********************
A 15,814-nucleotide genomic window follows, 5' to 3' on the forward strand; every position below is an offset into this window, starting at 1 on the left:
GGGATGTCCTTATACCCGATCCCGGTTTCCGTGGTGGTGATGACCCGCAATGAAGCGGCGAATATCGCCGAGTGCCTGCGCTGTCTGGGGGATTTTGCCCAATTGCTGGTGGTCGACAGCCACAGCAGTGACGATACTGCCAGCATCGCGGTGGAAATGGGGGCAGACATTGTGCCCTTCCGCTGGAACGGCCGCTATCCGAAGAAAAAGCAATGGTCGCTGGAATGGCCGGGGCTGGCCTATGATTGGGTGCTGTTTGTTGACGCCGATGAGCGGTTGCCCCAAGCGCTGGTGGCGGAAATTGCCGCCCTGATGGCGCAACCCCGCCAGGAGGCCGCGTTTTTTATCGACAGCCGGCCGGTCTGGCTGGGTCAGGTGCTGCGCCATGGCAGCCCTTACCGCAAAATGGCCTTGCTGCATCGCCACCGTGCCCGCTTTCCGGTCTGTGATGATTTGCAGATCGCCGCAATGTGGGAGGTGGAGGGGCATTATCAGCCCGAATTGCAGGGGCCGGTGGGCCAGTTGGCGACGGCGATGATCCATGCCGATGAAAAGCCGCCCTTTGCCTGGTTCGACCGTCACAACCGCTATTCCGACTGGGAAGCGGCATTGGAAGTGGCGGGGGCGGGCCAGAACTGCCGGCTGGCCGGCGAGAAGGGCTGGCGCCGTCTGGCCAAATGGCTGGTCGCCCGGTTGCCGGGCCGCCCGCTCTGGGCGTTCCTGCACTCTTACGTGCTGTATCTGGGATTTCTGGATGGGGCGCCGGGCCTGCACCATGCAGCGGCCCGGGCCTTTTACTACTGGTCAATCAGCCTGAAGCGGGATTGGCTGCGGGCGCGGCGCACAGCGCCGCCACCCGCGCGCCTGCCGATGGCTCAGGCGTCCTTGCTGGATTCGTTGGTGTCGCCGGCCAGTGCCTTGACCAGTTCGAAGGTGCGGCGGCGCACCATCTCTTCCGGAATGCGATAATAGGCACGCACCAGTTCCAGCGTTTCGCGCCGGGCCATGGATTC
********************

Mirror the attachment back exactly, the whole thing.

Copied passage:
A 15,814-nucleotide genomic window follows, 5' to 3' on the forward strand; every position below is an offset into this window, starting at 1 on the left:
GGGATGTCCTTATACCCGATCCCGGTTTCCGTGGTGGTGATGACCCGCAATGAAGCGGCGAATATCGCCGAGTGCCTGCGCTGTCTGGGGGATTTTGCCCAATTGCTGGTGGTCGACAGCCACAGCAGTGACGATACTGCCAGCATCGCGGTGGAAATGGGGGCAGACATTGTGCCCTTCCGCTGGAACGGCCGCTATCCGAAGAAAAAGCAATGGTCGCTGGAATGGCCGGGGCTGGCCTATGATTGGGTGCTGTTTGTTGACGCCGATGAGCGGTTGCCCCAAGCGCTGGTGGCGGAAATTGCCGCCCTGATGGCGCAACCCCGCCAGGAGGCCGCGTTTTTTATCGACAGCCGGCCGGTCTGGCTGGGTCAGGTGCTGCGCCATGGCAGCCCTTACCGCAAAATGGCCTTGCTGCATCGCCACCGTGCCCGCTTTCCGGTCTGTGATGATTTGCAGATCGCCGCAATGTGGGAGGTGGAGGGGCATTATCAGCCCGAATTGCAGGGGCCGGTGGGCCAGTTGGCGACGGCGATGATCCATGCCGATGAAAAGCCGCCCTTTGCCTGGTTCGACCGTCACAACCGCTATTCCGACTGGGAAGCGGCATTGGAAGTGGCGGGGGCGGGCCAGAACTGCCGGCTGGCCGGCGAGAAGGGCTGGCGCCGTCTGGCCAAATGGCTGGTCGCCCGGTTGCCGGGCCGCCCGCTCTGGGCGTTCCTGCACTCTTACGTGCTGTATCTGGGATTTCTGGATGGGGCGCCGGGCCTGCACCATGCAGCGGCCCGGGCCTTTTACTACTGGTCAATCAGCCTGAAGCGGGATTGGCTGCGGGCGCGGCGCACAGCGCCGCCACCCGCGCGCCTGCCGATGGCTCAGGCGTCCTTGCTGGATTCGTTGGTGTCGCCGGCCAGTGCCTTGACCAGTTCGAAGGTGCGGCGGCGCACCATCTCTTCCGGAATGCGATAATAGGCACGCACCAGTTCCAGCGTTTCGCGCCGGGCCATGGATTC